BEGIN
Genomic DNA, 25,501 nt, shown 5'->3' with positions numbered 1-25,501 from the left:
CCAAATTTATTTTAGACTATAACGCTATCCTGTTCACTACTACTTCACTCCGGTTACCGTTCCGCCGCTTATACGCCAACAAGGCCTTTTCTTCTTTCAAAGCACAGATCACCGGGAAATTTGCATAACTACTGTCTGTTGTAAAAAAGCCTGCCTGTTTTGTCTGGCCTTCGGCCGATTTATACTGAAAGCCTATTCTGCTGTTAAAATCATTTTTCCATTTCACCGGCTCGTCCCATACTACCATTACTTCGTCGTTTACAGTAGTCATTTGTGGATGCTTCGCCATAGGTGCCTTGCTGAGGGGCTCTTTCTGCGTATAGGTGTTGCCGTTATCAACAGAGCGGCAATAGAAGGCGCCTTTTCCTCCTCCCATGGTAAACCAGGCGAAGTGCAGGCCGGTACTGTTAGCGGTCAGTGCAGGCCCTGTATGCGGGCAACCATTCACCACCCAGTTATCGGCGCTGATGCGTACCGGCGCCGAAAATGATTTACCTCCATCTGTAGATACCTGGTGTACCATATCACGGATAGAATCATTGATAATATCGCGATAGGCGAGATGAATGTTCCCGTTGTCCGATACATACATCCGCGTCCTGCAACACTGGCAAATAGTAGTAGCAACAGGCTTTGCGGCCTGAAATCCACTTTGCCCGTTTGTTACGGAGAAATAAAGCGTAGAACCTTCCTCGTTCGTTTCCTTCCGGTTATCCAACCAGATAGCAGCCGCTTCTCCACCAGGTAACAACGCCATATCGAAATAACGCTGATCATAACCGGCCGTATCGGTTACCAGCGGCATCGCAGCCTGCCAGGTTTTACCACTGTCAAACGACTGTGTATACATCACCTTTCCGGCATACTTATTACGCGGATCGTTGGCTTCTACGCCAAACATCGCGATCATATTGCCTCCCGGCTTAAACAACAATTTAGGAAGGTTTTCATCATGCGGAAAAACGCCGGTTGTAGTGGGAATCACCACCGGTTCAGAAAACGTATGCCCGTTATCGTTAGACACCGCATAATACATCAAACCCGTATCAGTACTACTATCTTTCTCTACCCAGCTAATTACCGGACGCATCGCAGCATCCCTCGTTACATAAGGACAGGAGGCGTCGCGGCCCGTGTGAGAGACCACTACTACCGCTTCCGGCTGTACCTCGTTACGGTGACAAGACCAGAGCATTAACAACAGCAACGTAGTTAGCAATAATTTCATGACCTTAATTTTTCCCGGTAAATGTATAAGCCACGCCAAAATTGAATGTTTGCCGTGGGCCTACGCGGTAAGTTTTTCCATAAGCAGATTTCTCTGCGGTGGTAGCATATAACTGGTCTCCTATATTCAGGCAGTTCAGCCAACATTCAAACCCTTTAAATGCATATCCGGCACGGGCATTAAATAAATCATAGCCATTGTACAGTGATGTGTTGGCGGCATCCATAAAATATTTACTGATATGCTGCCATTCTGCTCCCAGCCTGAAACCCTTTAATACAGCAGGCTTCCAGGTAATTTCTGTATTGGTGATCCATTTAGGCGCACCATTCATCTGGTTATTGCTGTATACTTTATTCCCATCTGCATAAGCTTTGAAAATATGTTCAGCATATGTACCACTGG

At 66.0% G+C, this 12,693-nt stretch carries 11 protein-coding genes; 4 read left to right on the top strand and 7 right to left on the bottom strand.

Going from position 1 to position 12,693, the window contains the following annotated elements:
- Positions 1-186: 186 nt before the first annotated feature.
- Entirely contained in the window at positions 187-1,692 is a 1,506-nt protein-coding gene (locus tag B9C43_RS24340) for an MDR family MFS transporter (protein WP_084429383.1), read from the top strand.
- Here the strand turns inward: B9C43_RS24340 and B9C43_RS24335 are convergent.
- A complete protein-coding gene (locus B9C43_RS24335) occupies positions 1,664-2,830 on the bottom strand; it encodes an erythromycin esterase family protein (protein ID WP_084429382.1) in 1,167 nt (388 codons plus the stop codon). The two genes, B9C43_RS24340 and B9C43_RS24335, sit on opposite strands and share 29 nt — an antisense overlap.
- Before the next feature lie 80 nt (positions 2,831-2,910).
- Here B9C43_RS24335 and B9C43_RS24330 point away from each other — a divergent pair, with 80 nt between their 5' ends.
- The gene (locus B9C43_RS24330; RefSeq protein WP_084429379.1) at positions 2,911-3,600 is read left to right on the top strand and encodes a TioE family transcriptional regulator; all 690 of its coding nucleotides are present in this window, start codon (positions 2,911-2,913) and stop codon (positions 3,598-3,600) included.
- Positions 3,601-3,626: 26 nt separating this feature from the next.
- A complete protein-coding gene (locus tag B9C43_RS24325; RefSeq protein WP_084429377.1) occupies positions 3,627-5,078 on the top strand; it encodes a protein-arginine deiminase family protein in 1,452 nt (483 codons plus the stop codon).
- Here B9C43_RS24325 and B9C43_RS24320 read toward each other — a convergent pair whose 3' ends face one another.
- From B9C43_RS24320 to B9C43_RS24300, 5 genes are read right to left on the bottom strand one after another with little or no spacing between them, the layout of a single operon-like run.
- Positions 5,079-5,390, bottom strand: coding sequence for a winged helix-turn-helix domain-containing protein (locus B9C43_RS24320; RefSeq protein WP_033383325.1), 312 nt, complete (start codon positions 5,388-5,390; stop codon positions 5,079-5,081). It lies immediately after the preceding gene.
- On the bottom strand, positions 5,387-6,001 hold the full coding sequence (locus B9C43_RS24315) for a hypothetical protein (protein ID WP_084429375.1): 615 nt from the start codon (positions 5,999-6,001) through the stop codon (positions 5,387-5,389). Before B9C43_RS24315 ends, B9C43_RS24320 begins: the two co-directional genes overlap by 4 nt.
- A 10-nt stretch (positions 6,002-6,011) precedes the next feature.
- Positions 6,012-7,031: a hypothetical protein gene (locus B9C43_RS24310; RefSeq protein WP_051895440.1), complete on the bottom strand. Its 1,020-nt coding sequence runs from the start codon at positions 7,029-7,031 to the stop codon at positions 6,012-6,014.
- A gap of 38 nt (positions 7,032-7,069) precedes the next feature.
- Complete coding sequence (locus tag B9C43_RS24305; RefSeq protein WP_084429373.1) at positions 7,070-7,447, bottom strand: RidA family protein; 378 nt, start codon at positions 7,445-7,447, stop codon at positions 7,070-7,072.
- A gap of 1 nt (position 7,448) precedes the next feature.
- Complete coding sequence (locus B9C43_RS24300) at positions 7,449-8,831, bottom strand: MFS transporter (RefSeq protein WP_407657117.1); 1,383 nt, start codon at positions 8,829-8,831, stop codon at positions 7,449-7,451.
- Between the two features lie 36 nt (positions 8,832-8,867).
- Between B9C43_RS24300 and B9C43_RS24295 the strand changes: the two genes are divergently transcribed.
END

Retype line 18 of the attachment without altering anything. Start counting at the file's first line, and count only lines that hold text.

- A 10-nt stretch (positions 6,002-6,011) precedes the next feature.